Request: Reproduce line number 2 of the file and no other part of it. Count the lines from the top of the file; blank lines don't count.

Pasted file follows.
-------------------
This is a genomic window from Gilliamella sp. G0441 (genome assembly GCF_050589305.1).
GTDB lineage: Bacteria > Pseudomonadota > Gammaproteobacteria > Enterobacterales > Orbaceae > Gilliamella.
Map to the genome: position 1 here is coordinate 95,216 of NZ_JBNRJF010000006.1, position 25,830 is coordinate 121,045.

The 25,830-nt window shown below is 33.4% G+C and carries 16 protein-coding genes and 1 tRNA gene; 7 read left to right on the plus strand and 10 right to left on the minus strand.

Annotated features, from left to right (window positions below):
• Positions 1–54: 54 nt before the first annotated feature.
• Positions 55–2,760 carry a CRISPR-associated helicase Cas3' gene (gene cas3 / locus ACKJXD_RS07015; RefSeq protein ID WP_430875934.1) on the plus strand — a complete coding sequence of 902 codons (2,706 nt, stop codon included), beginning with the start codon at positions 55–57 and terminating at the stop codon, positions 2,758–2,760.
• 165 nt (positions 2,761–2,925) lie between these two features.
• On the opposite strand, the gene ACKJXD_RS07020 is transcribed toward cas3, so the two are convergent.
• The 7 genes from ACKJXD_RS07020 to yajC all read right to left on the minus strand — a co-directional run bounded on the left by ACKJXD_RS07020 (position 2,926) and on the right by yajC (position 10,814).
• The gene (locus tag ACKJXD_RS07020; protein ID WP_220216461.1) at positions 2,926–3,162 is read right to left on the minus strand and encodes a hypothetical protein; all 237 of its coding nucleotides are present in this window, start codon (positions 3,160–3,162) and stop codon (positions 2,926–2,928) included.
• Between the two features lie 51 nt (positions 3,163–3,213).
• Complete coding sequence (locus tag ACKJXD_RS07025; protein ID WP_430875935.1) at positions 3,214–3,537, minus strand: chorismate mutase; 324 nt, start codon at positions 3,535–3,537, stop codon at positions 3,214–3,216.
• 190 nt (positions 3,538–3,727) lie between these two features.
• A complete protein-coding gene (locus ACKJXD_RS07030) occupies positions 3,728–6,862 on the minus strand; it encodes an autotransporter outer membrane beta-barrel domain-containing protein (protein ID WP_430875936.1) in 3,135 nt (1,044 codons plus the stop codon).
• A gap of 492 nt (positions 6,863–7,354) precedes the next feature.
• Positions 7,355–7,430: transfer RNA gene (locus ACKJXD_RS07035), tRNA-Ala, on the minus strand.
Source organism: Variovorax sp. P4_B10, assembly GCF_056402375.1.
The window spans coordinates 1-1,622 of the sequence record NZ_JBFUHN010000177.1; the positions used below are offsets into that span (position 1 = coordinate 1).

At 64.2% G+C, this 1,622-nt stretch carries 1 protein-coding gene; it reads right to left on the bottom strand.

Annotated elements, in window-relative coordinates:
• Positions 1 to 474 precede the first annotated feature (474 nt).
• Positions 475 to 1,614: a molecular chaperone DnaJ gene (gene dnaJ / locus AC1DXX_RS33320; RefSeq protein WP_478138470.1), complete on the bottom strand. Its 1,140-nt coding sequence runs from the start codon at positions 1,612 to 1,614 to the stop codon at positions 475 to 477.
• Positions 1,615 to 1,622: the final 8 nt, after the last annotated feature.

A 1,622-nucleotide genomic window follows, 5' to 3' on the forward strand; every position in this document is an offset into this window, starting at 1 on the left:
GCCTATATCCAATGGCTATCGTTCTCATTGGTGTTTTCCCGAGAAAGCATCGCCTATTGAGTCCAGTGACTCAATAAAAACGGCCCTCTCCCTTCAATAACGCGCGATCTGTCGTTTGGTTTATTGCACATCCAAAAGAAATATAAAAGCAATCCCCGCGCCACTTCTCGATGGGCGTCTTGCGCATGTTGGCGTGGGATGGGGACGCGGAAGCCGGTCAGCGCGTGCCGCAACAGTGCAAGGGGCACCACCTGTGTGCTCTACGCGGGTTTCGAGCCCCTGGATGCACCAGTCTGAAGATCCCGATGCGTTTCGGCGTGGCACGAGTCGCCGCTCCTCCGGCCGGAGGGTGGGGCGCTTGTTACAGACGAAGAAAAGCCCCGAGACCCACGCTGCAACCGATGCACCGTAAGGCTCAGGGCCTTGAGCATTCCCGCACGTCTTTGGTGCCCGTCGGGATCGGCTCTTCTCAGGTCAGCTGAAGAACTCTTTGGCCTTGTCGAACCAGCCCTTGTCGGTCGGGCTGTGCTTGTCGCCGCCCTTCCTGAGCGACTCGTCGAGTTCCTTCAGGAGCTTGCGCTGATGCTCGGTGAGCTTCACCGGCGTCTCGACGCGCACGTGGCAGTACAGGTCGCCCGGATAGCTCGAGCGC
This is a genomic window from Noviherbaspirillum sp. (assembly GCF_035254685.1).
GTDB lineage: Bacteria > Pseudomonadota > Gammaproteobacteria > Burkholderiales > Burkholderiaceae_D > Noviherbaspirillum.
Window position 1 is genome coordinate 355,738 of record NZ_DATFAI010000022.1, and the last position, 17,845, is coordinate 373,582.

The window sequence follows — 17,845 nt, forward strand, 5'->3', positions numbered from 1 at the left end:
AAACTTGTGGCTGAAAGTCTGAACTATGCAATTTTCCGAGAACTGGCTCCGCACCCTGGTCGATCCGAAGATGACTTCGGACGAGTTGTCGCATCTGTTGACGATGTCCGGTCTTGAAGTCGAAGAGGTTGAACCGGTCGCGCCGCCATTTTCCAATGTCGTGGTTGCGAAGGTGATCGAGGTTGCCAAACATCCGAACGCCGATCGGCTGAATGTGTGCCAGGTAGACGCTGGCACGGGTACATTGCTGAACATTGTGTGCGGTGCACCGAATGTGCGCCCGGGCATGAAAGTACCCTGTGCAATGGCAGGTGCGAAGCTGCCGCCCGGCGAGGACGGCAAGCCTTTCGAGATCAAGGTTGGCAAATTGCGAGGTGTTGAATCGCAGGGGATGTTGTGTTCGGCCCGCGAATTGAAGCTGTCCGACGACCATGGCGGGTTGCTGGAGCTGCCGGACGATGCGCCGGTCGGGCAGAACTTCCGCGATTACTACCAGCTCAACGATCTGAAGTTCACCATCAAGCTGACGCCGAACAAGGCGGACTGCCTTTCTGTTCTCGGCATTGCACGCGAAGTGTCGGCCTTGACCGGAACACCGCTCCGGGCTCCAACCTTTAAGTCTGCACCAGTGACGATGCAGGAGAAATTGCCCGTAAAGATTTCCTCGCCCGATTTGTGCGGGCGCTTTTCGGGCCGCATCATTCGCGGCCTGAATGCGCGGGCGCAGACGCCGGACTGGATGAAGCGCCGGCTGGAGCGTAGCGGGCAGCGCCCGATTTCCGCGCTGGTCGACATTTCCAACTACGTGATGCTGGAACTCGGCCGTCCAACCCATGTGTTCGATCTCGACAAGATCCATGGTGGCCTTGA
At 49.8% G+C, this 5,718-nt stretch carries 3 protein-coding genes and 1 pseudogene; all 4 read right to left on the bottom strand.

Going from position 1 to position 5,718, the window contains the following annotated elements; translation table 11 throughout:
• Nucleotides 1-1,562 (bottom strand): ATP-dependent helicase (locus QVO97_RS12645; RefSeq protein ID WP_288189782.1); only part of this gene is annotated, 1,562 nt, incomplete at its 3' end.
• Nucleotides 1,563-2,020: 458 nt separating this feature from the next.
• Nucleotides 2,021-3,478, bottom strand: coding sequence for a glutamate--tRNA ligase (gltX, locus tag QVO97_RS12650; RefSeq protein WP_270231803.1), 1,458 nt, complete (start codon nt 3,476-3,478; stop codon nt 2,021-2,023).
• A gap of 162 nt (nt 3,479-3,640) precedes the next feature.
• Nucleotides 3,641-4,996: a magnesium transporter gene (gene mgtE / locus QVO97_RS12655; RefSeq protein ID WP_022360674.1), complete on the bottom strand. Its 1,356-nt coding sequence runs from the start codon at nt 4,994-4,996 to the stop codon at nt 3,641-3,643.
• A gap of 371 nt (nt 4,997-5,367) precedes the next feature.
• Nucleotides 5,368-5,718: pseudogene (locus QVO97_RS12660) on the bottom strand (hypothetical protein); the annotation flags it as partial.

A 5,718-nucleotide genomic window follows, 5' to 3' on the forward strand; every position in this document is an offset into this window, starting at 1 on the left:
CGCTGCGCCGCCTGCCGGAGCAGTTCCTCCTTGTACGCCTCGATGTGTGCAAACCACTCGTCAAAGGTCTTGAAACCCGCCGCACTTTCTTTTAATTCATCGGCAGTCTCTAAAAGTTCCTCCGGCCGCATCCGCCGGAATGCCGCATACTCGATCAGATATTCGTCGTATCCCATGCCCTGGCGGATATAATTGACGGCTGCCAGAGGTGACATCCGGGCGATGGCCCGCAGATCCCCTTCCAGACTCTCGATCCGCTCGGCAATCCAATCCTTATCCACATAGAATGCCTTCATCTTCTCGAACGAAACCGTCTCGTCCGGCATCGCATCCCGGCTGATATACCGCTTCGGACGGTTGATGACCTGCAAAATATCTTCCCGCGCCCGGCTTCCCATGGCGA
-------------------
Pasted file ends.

GTDB lineage: Bacteria > Pseudomonadota > Gammaproteobacteria > Enterobacterales > Orbaceae > Gilliamella.